A University of Iowa study finds stroke victims who are given anti-depression medication and "talk therapy" are much more likely to avoid depression and live longer, happier lives. Dr. Robert Robinson, a professor and head of psychiatry at the U-of-I College of Medicine, says the preventive care is proving very effective in staving off depression in stroke patients who would otherwise very likely develop it.
"In terms of statistical analysis of what the likelihood is of developing depression within that first year, if you had active antidepressant treatment, you were four-and-a-half times less likely to develop depression," Robinson says. In addition to warding off depression, he says the patients in the study were also found to be living much longer lives.
Robinson says, "This prevention of depression is likely to significantly decrease the mortality rate from stroke and significantly improve the quality of the care that we can provide for patients who’ve suffered a stroke." Some 700-thousand Americans have a stroke each year and more than one in three develop depression, creating a significant health care challenge.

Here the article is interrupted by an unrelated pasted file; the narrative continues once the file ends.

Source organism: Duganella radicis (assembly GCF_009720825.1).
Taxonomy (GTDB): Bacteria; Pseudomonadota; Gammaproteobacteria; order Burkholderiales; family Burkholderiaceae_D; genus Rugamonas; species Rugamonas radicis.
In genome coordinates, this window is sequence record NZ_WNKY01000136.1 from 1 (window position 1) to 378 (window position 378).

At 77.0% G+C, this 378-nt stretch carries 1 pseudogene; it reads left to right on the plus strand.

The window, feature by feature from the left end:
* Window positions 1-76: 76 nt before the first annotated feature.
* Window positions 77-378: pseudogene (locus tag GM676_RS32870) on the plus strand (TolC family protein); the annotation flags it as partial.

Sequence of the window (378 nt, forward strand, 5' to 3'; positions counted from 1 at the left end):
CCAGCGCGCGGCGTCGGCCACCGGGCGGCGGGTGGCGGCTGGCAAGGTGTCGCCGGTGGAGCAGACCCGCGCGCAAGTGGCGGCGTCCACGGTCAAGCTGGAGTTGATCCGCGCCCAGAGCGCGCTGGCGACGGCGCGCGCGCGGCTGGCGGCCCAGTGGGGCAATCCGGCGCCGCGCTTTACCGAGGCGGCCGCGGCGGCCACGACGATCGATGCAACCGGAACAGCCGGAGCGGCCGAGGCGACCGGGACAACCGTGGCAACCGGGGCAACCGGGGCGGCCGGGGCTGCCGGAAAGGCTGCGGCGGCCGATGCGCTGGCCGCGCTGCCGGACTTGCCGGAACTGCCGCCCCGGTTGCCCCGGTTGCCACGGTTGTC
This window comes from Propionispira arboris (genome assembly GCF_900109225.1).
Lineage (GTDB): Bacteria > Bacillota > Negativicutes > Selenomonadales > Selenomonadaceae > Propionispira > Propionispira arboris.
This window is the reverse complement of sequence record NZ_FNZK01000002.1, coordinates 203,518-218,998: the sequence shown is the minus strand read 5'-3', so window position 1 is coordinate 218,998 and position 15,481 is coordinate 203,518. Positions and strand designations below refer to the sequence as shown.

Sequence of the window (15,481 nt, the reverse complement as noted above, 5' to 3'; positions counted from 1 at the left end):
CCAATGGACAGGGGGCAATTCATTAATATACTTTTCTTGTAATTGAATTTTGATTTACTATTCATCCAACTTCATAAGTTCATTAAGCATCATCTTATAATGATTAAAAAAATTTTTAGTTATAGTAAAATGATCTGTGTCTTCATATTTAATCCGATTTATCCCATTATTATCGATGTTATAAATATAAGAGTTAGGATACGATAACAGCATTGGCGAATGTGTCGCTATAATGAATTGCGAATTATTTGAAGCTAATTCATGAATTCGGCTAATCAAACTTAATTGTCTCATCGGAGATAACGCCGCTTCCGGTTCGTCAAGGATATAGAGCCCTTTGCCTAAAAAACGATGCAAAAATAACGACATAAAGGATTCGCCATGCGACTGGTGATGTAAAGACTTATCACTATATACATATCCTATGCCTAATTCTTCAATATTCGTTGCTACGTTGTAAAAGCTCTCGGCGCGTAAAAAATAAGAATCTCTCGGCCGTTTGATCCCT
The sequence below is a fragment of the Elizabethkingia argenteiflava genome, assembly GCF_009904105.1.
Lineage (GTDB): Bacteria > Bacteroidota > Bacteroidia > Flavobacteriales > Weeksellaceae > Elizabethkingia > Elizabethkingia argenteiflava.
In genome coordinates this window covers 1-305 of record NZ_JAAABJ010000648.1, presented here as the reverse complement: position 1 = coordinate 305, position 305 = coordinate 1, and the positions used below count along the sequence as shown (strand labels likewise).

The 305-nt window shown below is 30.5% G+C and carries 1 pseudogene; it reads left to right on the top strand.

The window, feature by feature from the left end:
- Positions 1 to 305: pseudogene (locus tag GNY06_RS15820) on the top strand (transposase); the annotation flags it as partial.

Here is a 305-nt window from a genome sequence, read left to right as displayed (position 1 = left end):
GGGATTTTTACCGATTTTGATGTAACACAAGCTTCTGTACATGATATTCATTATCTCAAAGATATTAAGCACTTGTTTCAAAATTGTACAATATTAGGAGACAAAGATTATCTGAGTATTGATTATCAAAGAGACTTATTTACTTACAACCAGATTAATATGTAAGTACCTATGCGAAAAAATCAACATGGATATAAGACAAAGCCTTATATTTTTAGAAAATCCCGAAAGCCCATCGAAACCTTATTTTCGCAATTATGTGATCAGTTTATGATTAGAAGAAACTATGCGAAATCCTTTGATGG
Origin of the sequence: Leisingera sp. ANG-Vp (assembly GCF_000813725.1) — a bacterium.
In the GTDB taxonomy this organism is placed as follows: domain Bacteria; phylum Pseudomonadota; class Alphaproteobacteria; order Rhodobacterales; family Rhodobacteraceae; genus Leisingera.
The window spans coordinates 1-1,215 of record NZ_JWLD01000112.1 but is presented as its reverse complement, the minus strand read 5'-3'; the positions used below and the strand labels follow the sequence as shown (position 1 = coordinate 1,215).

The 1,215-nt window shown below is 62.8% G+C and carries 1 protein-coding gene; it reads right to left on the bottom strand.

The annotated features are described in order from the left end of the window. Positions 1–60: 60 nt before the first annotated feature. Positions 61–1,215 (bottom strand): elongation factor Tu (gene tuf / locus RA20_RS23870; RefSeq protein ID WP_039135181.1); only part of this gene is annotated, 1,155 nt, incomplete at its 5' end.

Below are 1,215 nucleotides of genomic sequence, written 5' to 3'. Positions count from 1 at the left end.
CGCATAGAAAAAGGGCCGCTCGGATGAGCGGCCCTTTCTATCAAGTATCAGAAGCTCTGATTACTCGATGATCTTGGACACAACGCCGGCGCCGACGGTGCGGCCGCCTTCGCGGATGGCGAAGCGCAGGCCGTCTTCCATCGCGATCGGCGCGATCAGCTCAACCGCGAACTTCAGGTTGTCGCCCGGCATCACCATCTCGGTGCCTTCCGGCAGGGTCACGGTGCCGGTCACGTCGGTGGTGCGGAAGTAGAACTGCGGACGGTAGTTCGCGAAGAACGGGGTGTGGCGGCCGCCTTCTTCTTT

The study involved 176 stroke patients in Iowa City, Chicago and White Plains, New York. He says the results of the study have far-reaching implications in terms of how the use of such prevention methods could benefit other types of patients.
Robinson says, "We have just begun a study to see if we can prevent depression developing in veterans who have had a traumatic brain injury." He says most of the subjects in that study will be veterans of the wars in Iraq and Afghanistan. Robinson says this marks the first time a double-blinded randomized study has shown it is possible to prevent a psychiatric disorder in patients without previous illness. The findings from the U-of-I research appear in the May 28th issue of the Journal of the American Medical Association.